Death of the Black Widow – James Patterson and JD Barker

Death of the Black Widow James Patterson JD Barker
Death of the Black Widow by James Patterson, J.D. Barker
Also by this author: 1st to Die, 2nd Chance, 3rd Degree, The Horsewoman, 4th of July, The 5th Horseman, The 6th Target, 7th Heaven, The 8th Confession, The 9th Judgment
Published by Grand Central Publishing on April 19, 2022
Genres: Fiction, Suspense, Thriller
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She destroys the men she loves—and escapes every time. The most dangerous killer James Patterson has ever created is also his most seductive. On his first night with Detroit PD, Officer Walter O’Brien is called to a murder scene. A terrified twenty-year-old has bludgeoned her kidnapper with skill that shocks even O’Brien’s veteran partner. The young woman is also a brilliant escape artist. Her bold flight from police custody makes the case impossible to solve—and, for Walter, even more impossible to forget. By the time Walter’s promoted to detective, his fascination with the missing, gray-eyed woman is approaching obsession. And when Walter discovers that he’s not alone in his search, one truth is certain. This deadly string of secrets didn’t begin in his home city—but he’s going to make sure it ends there.    

James Patterson has published over three hundred books and this is easily in the top five. Joining with J.D. Barker, Patterson weaves a paranormal thriller that keeps the pages turning and the light on. Death of the Black Widow is a story told over a number of timeframes, beginning in the present—where an old Walter O’Brien is plotting an assassination—moving backward to O’Brien’s first day as a cop, and then forward chronicling his lifelong pursuit of the Black Widow.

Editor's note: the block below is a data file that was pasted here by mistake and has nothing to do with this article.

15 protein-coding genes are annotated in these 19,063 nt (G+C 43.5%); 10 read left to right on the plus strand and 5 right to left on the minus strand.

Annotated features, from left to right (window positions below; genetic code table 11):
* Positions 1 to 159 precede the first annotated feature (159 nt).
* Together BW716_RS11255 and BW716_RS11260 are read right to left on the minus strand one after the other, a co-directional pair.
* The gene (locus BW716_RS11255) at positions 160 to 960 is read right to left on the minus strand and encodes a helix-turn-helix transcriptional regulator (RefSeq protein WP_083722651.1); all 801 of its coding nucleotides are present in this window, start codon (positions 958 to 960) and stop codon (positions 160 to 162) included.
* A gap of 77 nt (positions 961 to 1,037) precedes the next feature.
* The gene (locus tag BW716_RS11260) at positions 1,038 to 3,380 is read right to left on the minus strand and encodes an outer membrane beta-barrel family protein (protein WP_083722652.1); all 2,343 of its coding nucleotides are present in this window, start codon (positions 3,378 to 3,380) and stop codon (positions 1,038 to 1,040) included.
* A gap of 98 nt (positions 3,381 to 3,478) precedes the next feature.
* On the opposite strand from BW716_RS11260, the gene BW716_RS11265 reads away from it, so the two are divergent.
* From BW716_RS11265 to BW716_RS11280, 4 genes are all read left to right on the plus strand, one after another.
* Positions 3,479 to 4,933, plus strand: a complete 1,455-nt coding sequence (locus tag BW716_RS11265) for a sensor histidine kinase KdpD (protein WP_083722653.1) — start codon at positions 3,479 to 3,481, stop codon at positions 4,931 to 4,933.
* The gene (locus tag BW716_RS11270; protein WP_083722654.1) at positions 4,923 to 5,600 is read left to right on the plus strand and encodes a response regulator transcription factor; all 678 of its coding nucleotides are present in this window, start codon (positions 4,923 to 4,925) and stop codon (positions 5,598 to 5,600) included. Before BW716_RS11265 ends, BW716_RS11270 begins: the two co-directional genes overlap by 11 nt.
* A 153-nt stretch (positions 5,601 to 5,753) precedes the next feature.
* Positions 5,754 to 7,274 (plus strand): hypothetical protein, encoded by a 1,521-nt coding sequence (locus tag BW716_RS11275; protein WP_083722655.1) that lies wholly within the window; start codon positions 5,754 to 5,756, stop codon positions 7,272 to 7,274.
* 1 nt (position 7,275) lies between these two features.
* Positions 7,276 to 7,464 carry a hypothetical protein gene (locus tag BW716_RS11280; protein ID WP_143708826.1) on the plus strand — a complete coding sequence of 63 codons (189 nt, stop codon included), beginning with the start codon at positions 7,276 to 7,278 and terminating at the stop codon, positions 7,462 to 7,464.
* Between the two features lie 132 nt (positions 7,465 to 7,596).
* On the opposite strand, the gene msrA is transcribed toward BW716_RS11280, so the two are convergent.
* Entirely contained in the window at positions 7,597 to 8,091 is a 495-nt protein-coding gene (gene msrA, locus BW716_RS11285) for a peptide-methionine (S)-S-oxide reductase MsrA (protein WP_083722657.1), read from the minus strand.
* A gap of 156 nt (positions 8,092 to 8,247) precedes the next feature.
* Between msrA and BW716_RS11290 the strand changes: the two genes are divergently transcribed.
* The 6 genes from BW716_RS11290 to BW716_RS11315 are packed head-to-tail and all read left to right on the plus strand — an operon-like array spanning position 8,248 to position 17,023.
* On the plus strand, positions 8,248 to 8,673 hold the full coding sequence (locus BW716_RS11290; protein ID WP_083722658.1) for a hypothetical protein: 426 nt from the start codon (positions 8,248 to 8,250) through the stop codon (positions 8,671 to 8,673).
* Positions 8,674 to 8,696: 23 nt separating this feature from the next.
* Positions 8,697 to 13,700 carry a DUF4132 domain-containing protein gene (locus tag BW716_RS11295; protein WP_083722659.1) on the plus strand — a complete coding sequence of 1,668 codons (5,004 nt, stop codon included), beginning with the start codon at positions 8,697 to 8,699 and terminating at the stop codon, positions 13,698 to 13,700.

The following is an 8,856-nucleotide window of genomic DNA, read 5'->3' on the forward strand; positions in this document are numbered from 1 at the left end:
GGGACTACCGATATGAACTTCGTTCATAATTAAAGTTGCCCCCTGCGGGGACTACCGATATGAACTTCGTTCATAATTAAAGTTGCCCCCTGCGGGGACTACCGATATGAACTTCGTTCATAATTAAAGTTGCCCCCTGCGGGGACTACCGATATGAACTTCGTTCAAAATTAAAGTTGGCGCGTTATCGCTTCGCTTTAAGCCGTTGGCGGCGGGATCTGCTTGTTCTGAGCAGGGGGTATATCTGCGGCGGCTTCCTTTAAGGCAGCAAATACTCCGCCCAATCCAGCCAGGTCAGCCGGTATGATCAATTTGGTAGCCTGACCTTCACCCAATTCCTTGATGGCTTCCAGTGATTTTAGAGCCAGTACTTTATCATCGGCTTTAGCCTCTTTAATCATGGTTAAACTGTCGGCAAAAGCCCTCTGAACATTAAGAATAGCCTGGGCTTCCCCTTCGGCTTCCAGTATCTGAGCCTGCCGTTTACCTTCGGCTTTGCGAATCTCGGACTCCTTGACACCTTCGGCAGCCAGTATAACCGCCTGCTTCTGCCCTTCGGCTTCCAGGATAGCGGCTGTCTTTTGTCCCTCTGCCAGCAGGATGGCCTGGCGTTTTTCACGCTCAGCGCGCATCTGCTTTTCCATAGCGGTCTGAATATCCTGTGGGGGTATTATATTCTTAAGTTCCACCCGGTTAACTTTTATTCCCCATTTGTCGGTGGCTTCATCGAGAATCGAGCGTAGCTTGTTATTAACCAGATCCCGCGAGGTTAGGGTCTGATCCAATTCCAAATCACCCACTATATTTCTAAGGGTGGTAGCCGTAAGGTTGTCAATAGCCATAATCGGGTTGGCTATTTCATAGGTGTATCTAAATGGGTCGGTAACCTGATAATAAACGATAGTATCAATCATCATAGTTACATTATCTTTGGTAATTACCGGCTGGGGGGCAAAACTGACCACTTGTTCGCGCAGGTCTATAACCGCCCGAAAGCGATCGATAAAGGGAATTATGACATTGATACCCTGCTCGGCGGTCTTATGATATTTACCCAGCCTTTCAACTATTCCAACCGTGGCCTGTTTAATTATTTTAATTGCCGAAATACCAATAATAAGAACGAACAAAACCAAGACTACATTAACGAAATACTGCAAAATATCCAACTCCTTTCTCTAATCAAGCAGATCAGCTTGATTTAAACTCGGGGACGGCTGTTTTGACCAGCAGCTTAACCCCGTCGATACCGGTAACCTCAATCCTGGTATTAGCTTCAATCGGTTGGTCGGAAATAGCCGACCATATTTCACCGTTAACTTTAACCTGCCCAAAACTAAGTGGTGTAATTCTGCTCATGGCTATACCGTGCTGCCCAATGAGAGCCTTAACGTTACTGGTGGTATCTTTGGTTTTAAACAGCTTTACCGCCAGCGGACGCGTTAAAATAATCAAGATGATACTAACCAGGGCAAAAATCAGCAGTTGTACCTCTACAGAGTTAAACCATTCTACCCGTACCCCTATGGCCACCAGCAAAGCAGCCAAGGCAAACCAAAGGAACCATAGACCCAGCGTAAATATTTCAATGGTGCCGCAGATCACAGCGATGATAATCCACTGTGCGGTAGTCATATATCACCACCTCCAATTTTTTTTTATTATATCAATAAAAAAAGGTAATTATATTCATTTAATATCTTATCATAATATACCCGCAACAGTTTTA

Patterson doesn’t typically write supernatural fiction, meaning that the big reveal that the killer wasn’t exactly human was caught me off-guard. It’s a well-written, superbly-concealed secret not made entirely clear until well into the book. The genius is that it leaves readers to grapple with it just like the characters must. Supernatural? Otherworldly? O’Brien is a gritty street cop who deals in facts. Coming to the conclusion that the girl who escaped from him on this first night wasn’t altogether human was something that took years—and part of his sanity. It does the same for the reader. Barker and Patterson also don’t dwell on the supernatural. It’s just written as part of the story, never overshadowing it or becoming a parody of itself. If you wish Steven King wrote like James Patterson, Death of the Black Widow is the novel for you.

Everything from the book’s tone to its setting to its pacing is absolutely perfect. Barker and Patterson craft an intensely creepy story that manages to also feel real and is grounded in reality. The movement across the timeline shows the story’s progression, while slowly explaining the mystery of the modern-day events. At first, it’s not even clear how O’Brien’s first day on the job—where it seems the victim of a kidnapping escapes from his squad car—is related to the current events. What soon becomes obvious is that the person they all thought was the victim was actually the villain…and now, decades later, O’Brien is poised with some vigilante justice to take her down.

Death of the Black Widow is an immersive story that is obviously way more Barker than Patterson. Patterson’s style shines through, but its Barker’s storytelling that really makes the book work, as he makes the unbelievable believable. As I’ve worked my way through Patterson’s seemingly interminable list of books, there are a lot that are good but forgettable. This is the rare Patterson novel that’ll stick with you. As I finished the final page, I was already circling back around to page one for a second read.